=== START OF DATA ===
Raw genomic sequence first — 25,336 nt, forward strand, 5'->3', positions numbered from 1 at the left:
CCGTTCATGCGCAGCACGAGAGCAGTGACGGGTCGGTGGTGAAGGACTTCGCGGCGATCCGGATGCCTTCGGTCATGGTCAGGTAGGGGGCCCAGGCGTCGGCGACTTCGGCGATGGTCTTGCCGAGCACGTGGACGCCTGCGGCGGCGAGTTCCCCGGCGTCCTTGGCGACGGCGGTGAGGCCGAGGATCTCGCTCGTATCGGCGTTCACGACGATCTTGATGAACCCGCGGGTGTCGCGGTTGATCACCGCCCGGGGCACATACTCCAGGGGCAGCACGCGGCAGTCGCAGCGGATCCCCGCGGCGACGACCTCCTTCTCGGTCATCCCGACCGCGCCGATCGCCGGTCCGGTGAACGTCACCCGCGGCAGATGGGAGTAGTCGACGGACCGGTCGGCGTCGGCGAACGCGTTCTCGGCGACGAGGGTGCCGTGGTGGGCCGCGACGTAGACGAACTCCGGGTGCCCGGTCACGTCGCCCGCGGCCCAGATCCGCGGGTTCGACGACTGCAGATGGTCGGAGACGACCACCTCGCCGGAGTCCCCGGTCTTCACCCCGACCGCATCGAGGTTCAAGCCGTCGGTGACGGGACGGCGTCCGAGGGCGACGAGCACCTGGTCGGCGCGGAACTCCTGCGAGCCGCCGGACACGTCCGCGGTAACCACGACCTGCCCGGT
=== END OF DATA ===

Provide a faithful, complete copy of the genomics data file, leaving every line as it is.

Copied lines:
Raw genomic sequence first — 25,336 nt, forward strand, 5'->3', positions numbered from 1 at the left:
CCGTTCATGCGCAGCACGAGAGCAGTGACGGGTCGGTGGTGAAGGACTTCGCGGCGATCCGGATGCCTTCGGTCATGGTCAGGTAGGGGGCCCAGGCGTCGGCGACTTCGGCGATGGTCTTGCCGAGCACGTGGACGCCTGCGGCGGCGAGTTCCCCGGCGTCCTTGGCGACGGCGGTGAGGCCGAGGATCTCGCTCGTATCGGCGTTCACGACGATCTTGATGAACCCGCGGGTGTCGCGGTTGATCACCGCCCGGGGCACATACTCCAGGGGCAGCACGCGGCAGTCGCAGCGGATCCCCGCGGCGACGACCTCCTTCTCGGTCATCCCGACCGCGCCGATCGCCGGTCCGGTGAACGTCACCCGCGGCAGATGGGAGTAGTCGACGGACCGGTCGGCGTCGGCGAACGCGTTCTCGGCGACGAGGGTGCCGTGGTGGGCCGCGACGTAGACGAACTCCGGGTGCCCGGTCACGTCGCCCGCGGCCCAGATCCGCGGGTTCGACGACTGCAGATGGTCGGAGACGACCACCTCGCCGGAGTCCCCGGTCTTCACCCCGACCGCATCGAGGTTCAAGCCGTCGGTGACGGGACGGCGTCCGAGGGCGACGAGCACCTGGTCGGCGCGGAACTCCTGCGAGCCGCCGGACACGTCCGCGGTAACCACGACCTGCCCGGT